For special screws, impulse hardening is mainly used for thread and tip hardening. The screws may only be heated to transformation temperature for fractions of a second to avoid further distribution of the heat in the workpiece. With induction heating, this is possible in a resource-saving and energy-saving way.

Stress relief annealing of welds

Induction heating is particularly suitable for stress-relief annealing on weld seams of pipes and containers. If a transportable power supply and control unit is used, the welds can even be treated directly on the construction site. Pipes and containers that may only be partially annealed or do not fit into a furnace because of their size can also be inductively heated.

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As a process provider, we show you step-by-step how induction heating can be integrated into your manufacturing processes and why it is worthwhile for you.

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HEAT TREATMENT
explained in more detail

In heat treatment with induction heating, a distinction is made between hardening, tempering, quenching and annealing. These different heat treatment processes change the metallurgical properties of the workpiece in the required direction.

With hardening, the material will have a higher hardness after heat treatment than before, which increases the wear resistance of heavily stressed components. Hardening is a combination of heating followed immediately by quenching. Quenching can be done with water, mixtures of water and chemical additives, special oils or even just air. Depending on the application of the components, hardening only takes place in certain penetration depths of the material or even throughout.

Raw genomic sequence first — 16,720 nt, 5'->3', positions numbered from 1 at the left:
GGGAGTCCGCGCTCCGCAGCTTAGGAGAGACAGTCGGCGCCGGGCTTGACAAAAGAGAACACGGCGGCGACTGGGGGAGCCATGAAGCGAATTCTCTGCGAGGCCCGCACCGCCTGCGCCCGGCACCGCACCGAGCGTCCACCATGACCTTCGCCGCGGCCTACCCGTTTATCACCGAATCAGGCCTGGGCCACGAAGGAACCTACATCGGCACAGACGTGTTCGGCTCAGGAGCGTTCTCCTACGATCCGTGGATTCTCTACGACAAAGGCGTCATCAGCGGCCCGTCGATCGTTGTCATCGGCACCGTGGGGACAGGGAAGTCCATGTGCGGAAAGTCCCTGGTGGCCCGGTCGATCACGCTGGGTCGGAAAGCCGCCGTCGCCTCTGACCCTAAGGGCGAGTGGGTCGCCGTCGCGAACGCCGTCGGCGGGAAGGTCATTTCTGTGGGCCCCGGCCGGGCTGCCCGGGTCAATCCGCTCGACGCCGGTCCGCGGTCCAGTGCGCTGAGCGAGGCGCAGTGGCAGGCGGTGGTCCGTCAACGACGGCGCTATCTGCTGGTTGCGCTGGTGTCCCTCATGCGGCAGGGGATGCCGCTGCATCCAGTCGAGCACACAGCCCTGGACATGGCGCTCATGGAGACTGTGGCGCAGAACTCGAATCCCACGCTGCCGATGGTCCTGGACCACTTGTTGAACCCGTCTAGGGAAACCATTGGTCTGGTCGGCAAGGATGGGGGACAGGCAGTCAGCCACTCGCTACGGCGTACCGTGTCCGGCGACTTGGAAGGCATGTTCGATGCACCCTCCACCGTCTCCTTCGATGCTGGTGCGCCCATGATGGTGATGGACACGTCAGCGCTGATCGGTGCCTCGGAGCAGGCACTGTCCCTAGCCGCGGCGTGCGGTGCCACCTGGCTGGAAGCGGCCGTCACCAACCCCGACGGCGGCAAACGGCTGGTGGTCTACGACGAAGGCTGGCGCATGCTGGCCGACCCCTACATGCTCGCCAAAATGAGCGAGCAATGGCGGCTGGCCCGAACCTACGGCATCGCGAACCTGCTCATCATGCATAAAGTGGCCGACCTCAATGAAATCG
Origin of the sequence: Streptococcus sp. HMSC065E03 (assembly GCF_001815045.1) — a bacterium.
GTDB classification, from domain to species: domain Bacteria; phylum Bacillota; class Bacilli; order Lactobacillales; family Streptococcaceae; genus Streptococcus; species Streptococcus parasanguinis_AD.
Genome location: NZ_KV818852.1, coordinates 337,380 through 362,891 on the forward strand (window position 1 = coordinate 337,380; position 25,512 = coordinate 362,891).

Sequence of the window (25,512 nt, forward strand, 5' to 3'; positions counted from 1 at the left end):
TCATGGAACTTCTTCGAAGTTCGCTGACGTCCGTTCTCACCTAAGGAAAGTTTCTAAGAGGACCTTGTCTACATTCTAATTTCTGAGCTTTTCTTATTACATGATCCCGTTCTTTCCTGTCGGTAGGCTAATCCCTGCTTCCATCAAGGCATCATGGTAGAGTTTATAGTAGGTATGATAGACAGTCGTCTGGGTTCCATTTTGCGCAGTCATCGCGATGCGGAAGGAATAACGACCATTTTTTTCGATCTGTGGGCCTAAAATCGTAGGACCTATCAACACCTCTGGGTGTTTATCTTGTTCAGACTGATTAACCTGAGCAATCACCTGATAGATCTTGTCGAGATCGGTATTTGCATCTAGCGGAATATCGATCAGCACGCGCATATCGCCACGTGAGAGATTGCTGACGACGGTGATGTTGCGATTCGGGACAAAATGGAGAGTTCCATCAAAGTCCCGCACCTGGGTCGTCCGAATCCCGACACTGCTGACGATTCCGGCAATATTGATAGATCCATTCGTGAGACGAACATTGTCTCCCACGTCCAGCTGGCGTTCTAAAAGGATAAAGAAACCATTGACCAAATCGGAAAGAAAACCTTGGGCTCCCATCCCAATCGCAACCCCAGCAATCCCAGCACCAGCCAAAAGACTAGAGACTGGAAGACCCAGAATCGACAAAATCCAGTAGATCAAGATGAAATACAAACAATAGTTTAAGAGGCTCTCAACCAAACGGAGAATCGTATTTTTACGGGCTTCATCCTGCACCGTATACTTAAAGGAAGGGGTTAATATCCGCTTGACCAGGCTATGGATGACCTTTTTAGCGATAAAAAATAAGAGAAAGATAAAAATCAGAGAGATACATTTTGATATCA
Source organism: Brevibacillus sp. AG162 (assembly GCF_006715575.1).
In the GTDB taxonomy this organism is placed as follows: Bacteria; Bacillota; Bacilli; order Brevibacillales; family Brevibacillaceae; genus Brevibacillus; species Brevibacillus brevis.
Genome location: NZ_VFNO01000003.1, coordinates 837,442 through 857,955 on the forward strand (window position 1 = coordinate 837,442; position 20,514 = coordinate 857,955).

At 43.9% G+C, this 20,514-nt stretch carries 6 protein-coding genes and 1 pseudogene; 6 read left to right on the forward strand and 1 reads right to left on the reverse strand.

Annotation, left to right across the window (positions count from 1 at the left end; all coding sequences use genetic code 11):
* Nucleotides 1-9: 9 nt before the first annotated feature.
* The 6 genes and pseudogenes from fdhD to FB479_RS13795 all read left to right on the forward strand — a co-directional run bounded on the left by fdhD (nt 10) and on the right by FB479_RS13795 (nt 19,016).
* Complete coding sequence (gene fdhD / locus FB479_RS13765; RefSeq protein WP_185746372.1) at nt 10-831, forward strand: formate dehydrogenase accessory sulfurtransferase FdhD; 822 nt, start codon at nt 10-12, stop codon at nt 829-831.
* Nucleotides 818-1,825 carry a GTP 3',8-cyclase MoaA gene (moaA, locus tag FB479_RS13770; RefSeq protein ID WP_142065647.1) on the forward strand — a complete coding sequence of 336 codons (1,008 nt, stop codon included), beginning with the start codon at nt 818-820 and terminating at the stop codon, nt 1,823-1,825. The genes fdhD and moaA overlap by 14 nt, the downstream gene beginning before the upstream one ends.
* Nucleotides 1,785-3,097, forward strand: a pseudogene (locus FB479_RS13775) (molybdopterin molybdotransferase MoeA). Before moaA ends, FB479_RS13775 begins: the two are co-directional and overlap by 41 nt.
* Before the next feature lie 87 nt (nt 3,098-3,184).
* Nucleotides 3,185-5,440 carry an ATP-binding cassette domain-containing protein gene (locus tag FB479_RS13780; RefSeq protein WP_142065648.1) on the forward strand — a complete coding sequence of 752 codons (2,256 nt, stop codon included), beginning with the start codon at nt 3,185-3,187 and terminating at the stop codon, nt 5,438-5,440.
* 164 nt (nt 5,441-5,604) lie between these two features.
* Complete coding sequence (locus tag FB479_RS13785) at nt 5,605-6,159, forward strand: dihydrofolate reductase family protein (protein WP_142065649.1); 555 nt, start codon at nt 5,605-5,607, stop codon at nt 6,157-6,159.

With the help of induction heating, the penetration depth of the induced heat within the workpiece can be actively influenced by selecting a suitable frequency, which represents a high degree of flexibility for the heat treatment. Another benefit of induction heating is the reproducible uniformity of the heat treatment process and its metallurgical results.

The heat treatment processes tempering, quenching and annealing differ from hardening in that only one heating process takes place and no subsequent quenching.

Tempering is about reducing hardness stresses. The brittleness of the hardness structure is alleviated and its toughness improved. Induction heating allows tempering temperatures up to 650 °C.

During annealing, either coarse and uneven microstructures are removed (normal annealing) or internal stresses, e.g. in weld seams on pipes or containers, are eliminated (stress relief annealing). With soft annealing, on the other hand, a soft state is achieved by induction to make it easier to machine or shape the workpiece. Pipes and containers can be heat treated in this way that may only be partially annealed or that cannot be placed in a furnace due to their size. Stainless steel pipes can also be annealed very high at 1100 °C to dissolve ferritic structural components (solution annealing).

The benefits of induction heating can also be used to the maximum in these processes: Flexibility in the design of the heating zone (from spot to complete heating), high possible heating gradients, lower area and space requirements compared to conventional heat treatment furnaces, high occupational safety for the operators and high resource efficiency of the heat treatment process as a whole.